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Global Volcanism Program | Image GVP-10268

The dramatic Kings Bowl rift cutting diagonally across the top of the photo produced a small 6-sq-km lava field about 2250 years ago immediately north of the much larger Wapi lava field.  Kings Bowl itself is the small elongated crater on the right-center side of the rift in this photo; it formed during a phreatic explosion that deposited lighter-colored tephra to the east (upper right).  The massive Wapi lava field, located out of view south (right) of Kings Bowl, covers an area of about 325 sq km and originated from Pillar Butte, a small shield volcano.   Photo by Susan Sakimoto (NASA, courtesy of Scott Hughes, Idaho State University).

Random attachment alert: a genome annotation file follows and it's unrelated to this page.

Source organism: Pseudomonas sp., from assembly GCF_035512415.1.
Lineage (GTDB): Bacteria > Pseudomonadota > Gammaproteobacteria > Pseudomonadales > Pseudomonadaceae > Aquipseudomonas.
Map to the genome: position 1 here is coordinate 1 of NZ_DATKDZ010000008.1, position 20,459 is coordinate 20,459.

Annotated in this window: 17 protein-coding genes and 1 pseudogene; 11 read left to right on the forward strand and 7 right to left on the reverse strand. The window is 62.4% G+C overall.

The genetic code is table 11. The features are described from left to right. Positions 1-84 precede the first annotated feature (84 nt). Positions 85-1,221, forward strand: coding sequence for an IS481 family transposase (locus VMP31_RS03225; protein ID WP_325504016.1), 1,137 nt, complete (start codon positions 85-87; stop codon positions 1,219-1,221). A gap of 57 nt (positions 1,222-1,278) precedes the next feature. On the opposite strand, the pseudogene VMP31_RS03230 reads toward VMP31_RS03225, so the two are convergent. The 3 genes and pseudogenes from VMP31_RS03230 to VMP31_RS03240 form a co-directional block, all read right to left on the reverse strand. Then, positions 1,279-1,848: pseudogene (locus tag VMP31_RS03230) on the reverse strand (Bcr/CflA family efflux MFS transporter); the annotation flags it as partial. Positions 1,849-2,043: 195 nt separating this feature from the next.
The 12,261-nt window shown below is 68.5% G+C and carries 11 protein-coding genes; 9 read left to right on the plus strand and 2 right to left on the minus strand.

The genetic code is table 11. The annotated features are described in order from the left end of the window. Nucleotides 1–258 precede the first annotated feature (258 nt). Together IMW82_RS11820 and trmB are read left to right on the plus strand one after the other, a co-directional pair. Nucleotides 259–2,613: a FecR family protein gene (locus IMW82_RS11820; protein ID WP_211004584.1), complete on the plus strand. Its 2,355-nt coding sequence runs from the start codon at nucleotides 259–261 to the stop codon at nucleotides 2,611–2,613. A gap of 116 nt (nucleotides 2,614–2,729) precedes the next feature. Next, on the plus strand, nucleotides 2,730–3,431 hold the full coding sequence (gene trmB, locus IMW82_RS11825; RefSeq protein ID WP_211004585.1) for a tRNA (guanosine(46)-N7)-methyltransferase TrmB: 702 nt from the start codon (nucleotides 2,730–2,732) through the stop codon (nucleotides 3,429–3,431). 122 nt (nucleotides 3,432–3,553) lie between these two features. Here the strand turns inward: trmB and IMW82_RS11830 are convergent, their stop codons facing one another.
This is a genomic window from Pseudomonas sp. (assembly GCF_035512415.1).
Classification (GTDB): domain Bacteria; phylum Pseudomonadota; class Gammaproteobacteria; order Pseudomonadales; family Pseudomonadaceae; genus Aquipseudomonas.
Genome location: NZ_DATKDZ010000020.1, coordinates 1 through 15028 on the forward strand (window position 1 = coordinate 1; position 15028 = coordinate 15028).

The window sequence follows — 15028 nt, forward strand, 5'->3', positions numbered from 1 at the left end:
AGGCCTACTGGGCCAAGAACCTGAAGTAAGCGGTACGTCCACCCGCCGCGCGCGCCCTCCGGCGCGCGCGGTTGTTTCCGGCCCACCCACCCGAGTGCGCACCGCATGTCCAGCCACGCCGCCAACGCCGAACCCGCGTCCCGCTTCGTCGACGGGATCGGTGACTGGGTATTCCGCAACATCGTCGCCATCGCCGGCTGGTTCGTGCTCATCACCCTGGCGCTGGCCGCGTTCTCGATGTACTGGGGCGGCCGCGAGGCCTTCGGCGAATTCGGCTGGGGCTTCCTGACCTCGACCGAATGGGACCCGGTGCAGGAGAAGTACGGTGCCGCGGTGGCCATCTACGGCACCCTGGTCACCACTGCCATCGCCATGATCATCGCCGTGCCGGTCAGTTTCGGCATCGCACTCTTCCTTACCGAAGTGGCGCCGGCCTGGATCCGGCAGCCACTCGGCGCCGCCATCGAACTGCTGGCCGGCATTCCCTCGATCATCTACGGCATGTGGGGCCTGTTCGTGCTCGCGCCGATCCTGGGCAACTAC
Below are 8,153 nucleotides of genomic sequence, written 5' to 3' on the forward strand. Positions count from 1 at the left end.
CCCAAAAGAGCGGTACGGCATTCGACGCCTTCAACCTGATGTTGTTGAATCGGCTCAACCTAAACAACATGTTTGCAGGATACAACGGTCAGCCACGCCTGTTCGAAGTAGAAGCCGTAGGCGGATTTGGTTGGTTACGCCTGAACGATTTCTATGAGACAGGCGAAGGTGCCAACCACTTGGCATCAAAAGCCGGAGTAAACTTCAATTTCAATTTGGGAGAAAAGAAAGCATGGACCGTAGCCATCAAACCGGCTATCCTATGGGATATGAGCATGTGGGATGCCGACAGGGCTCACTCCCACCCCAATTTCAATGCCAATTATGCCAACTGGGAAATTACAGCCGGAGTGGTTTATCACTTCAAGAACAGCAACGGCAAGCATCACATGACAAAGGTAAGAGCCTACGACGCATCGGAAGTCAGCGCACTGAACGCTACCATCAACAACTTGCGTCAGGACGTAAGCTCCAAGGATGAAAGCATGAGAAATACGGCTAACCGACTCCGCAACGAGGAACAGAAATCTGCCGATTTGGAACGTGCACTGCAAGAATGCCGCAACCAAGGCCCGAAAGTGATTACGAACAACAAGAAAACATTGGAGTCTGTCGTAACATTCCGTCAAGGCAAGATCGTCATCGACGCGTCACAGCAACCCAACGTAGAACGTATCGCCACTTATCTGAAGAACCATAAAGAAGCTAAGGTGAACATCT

The dramatic Kings Bowl rift cutting diagonally across the top of the photo produced a small 6-sq-km lava field about 2250 years ago immediately north of the much larger Wapi lava field. Kings Bowl itself is the small elongated crater on the right-center side of the rift in this photo; it formed during a phreatic explosion that deposited lighter-colored tephra to the east (upper right). The massive Wapi lava field, located out of view south (right) of Kings Bowl, covers an area of about 325 sq km and originated from Pillar Butte, a small shield volcano.

Photo by Susan Sakimoto (NASA, courtesy of Scott Hughes, Idaho State University).


Wapi Lava Field